ibatis-user-java mailing list archives

Site index · List index
Message view « Date » · « Thread »
Top « Date » · « Thread »
From Guy Rouillier <guyr-...@burntmail.com>
Subject Re: Mapping a Complex Object
Date Sun, 03 Jan 2010 04:49:19 GMT
Comments inline.  Overall, you seem to have made this much more 
complicated than it needs to be.  Looking at your database schema from 
your original message, all the table columns are simple strings or 
number, except for the gender enum.  But you've elected to make every 
column a distinct object type.  That is why your solution is more 
complex than you might wish.

Because you've elected to transform every column into a distinct object 
type, you have to tell iBATIS what those object types are.  It can't 
possibly guess at such things.  And that is why you are having to 
specify all the javaType's.  If you would have used simple strings and 
numbers, you would not have to do so.

On 1/2/2010 5:51 PM, Dan Forward wrote:
>
> Thank you, Guy, you have been a big help!
>
> This is what I came up with. It works, but not as well as I had hoped.
>
> <resultMap type="User" id="userMap">
> 	<constructor>
> 		<idArg column="id" javaType="UserID" typeHandler="UserIDHandler"/>
> 		<arg column="gender" javaType="Gender" typeHandler="GenderHandler"/>
> 		<arg column="email" javaType="EmailAddress"
> typeHandler="EmailAddressHandler"/>
> 		<arg column="phone" javaType="TelephoneNumber"
> typeHandler="TelephoneNumberHandler"/>
> 		<arg column="birth_date" javaType="LocalDate"
> typeHandler="LocalDateHandler"/>
> 		<arg column="password_hash" javaType="SHA1" typeHandler="SHA1Handler"/>
> 		<arg column="avatar_id" javaType="StaticFileID"
> typeHandler="StaticFileIDHandler"/>
> 		<arg column="organization_id" javaType="OrganizationID"
> typeHandler="OrganizationIDHandler"/>
> 		<arg column="version" javaType="int"/>
> 	</constructor>
> 	<association property="name" javaType="Name">
> 		<constructor>
> 			<arg column="first_name" javaType="String"/>
> 			<arg column="middle_name" javaType="String"/>
> 			<arg column="last_name" javaType="String"/>
> 			<arg column="suffix" javaType="String"/>
> 		</constructor>
> 	</association>
> </resultMap>
>
> I was surprised that I had to specify the javaType for every parameter.
> Otherwise, iBATIS treated everything as an Object and could not find a
> corresponding constructor. I then discovered that iBATIS was looking for an
> Integer argument for the version even though I specified the javaType to be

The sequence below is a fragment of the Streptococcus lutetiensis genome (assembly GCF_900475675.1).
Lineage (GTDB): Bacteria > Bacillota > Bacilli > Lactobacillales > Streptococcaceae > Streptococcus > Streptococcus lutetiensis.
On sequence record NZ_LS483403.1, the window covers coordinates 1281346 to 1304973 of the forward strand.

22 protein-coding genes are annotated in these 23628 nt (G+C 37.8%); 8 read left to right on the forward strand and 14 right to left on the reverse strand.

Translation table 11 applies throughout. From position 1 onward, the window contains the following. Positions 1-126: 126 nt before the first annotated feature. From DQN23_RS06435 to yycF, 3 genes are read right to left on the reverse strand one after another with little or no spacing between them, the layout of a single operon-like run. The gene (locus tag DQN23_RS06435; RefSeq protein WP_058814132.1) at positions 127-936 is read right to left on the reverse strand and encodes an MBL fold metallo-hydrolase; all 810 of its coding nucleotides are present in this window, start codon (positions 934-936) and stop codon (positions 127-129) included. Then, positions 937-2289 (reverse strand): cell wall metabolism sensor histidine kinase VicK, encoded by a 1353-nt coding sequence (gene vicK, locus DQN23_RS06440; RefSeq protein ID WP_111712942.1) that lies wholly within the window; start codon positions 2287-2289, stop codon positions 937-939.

> an int. Finally, I had to remove name from the constructor since constructor
> tags do not support child association tags.

Already discussed the need for all the javaType's.  I don't know about 
the int; I've used them successfully without issue.  I don't understand 
what you mean by "I had to remove name from the constructor"; I don't 
see a column called "name" in your table.

>
> As a side note, I try to follow the recommendation by Joshua Bloch in
> Effective Java to use static factory methods instead of constructors, so I
> only have private constructors. I used DefaultObjectFactory as a model to
> create my own ObjectFactory that first looks for a matching static factory
> method before looking for a constructor.

I just use JavaBeans instead of trying to do all the data filling from 
the constructor.  iBATIS will use the empty constructor automatically. 
Any particular reason you want to do the data assignments via constructors?

>
> One of the reasons I chose iBATIS was that Hibernate put too many
> constraints on my domain model. It isn't really a POJO if you say it has to
> have a public constructor, an empty constructor, and setters for every
> property. iBATIS is less strict, but still has some hoops to jump through.
> Wouldn't it be nice to have a persistence layer that transparently
> accommodated the domain model? What if I wanted to use a separate Factory
> class to create my User objects?

Look at page 14 in the documentation.  You can supply your own 
ObjectFactory.

As you've discovered, no persistence layer is perfect.  Unless you write 
your own, every pre-packaged persistence approach will have some 
compromises in order to appeal to a significantly large audience.

If you Google, you'll find several articles comparing Hibernate, JPA and 
iBATIS.  If you are starting from scratch and have complete control over 
both your database implementation and your Java frameworks, then 
something like Hibernate might be appropriate.  In our situation, we 
have a pre-existing, not-well-normalized database; iBATIS removes all 
the grunt work but still allows us complete control over how we access 
our data.

-- 
Guy Rouillier

---------------------------------------------------------------------
To unsubscribe, e-mail: user-java-unsubscribe@ibatis.apache.org
For additional commands, e-mail: user-java-help@ibatis.apache.org


Mime
View raw message